- Sir Kensington’s created a vegan mayonnaise made with aquafaba last month, the liquid left over from cooking chickpeas.
- The aquafaba acts as a natural egg substitute in the company’s product, called Fabanaise.
- Sir Kensington’s has teamed up with Ithaca Hummus, anticipating to save thousands of pounds of aquafaba, according to the Huffington Post.
The repurposing of ingredients, where food companies reduce waste streams by using byproducts and waste materials to create foods, is a niche sector with mainstream potential, according to the New Hope Network. Segments finding success include bananas, mushrooms, fruit-flavored bottled water, and fruit and vegetable juices.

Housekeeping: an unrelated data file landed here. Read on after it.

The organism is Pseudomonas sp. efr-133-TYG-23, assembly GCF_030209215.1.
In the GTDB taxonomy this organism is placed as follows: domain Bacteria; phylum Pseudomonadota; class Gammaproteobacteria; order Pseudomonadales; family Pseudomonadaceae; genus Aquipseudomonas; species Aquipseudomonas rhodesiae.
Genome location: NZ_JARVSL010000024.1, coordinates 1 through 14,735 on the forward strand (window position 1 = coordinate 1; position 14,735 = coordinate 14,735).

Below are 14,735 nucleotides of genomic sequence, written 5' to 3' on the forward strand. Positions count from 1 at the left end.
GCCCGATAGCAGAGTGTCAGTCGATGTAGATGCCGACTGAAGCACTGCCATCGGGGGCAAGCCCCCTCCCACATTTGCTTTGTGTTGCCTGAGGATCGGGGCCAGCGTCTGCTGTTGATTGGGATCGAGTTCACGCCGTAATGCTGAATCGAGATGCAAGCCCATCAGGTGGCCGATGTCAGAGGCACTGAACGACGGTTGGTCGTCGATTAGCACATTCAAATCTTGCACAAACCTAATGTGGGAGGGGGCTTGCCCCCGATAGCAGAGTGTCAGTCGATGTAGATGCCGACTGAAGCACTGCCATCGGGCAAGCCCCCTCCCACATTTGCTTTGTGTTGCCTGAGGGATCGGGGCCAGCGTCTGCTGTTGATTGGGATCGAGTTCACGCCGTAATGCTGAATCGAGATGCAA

According to the recent 27 Solutions to Food Waste roadmap developed by ReFED, value-added processing of foods has the potential to divert 102k tons of food waste destined for landfills. While ReFED makes efforts to highlight activities by nonprofits, the value-added section of its roadmap includes companies finding success with food waste.
One company, Barnana, upcycles organic bananas that are considered as not up to snuff for consumers, and which would otherwise rot on farms in South America. "In a region where over 70% of the food that is produced is exported, this leaves a massive amount of bananas left behind to rot," according to the company’s website.
Another company, Misfit Juicery, cold presses so-called ugly fruits and vegetables to create juice flavors such as pear, cucumber, spinach and lemon.
Yet another company finding success with repurposed ingredients is Kona Red, which offers a coffeeberry superfruit powder created from the unused part of the coffee fruit.